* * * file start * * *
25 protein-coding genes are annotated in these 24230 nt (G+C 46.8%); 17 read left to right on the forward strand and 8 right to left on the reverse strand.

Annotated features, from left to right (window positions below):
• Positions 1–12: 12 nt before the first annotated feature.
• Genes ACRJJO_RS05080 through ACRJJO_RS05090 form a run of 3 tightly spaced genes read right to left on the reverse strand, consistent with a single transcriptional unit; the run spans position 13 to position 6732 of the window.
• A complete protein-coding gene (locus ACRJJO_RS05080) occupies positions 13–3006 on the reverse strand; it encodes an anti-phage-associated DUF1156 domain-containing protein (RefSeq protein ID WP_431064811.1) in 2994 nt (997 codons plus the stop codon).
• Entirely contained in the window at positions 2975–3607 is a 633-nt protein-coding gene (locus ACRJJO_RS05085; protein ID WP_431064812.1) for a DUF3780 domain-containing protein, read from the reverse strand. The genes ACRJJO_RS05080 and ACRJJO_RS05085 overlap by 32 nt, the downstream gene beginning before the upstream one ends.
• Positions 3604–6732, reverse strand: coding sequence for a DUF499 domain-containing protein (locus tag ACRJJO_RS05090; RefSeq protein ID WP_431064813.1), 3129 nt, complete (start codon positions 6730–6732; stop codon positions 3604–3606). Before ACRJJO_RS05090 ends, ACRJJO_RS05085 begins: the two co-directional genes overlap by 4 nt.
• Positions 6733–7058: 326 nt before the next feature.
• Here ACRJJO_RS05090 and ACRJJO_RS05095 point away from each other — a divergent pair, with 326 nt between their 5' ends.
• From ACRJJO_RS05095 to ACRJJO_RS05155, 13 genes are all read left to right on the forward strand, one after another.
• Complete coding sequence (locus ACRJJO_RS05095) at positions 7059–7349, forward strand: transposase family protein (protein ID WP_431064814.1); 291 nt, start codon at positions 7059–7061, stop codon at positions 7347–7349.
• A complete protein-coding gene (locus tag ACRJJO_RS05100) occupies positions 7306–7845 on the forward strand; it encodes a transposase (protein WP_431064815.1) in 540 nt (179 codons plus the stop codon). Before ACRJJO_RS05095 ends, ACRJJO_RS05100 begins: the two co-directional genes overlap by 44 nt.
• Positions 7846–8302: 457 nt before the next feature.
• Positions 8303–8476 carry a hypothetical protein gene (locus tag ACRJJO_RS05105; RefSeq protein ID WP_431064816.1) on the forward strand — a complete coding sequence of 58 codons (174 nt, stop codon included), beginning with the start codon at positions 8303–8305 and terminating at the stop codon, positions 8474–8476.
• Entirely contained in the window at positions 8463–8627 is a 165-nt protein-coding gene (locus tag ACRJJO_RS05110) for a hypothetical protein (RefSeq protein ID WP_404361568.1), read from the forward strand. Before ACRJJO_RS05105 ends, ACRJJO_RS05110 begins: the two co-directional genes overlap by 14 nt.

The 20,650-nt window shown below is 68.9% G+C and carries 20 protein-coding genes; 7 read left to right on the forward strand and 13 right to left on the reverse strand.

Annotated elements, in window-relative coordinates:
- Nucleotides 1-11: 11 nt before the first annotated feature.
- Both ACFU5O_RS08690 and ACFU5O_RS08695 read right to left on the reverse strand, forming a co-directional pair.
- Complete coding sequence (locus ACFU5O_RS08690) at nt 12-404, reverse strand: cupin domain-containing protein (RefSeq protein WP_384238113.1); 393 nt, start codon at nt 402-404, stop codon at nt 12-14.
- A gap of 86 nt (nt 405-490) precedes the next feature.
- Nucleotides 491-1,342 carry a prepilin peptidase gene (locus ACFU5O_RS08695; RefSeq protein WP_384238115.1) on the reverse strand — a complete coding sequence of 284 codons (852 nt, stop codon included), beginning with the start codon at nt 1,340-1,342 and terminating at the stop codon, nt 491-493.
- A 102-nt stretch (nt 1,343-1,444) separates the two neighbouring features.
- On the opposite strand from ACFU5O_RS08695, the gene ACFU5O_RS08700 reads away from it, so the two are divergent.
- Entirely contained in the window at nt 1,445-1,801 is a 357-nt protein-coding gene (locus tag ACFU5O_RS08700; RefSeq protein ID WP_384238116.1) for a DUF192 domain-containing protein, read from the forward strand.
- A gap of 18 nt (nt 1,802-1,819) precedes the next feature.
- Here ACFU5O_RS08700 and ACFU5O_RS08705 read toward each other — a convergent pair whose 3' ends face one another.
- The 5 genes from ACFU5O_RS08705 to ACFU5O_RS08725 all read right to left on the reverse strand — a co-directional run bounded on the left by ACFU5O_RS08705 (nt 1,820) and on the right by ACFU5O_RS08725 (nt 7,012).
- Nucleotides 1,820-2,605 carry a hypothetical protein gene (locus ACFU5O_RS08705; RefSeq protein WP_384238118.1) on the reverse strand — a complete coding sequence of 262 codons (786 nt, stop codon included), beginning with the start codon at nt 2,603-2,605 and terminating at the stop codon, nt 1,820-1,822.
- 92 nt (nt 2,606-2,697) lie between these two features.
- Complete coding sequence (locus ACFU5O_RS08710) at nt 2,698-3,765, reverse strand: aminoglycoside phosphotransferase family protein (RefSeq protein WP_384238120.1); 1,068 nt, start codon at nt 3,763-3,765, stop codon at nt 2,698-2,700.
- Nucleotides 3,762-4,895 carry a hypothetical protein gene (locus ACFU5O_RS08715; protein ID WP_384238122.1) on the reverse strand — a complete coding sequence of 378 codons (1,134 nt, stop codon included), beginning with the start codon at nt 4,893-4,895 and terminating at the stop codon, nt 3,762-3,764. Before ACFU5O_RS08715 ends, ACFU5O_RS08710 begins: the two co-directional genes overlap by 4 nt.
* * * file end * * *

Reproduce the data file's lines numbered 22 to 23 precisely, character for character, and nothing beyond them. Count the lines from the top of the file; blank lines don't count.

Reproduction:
- Nucleotides 491-1,342 carry a prepilin peptidase gene (locus ACFU5O_RS08695; RefSeq protein WP_384238115.1) on the reverse strand — a complete coding sequence of 284 codons (852 nt, stop codon included), beginning with the start codon at nt 1,340-1,342 and terminating at the stop codon, nt 491-493.
- A 102-nt stretch (nt 1,343-1,444) separates the two neighbouring features.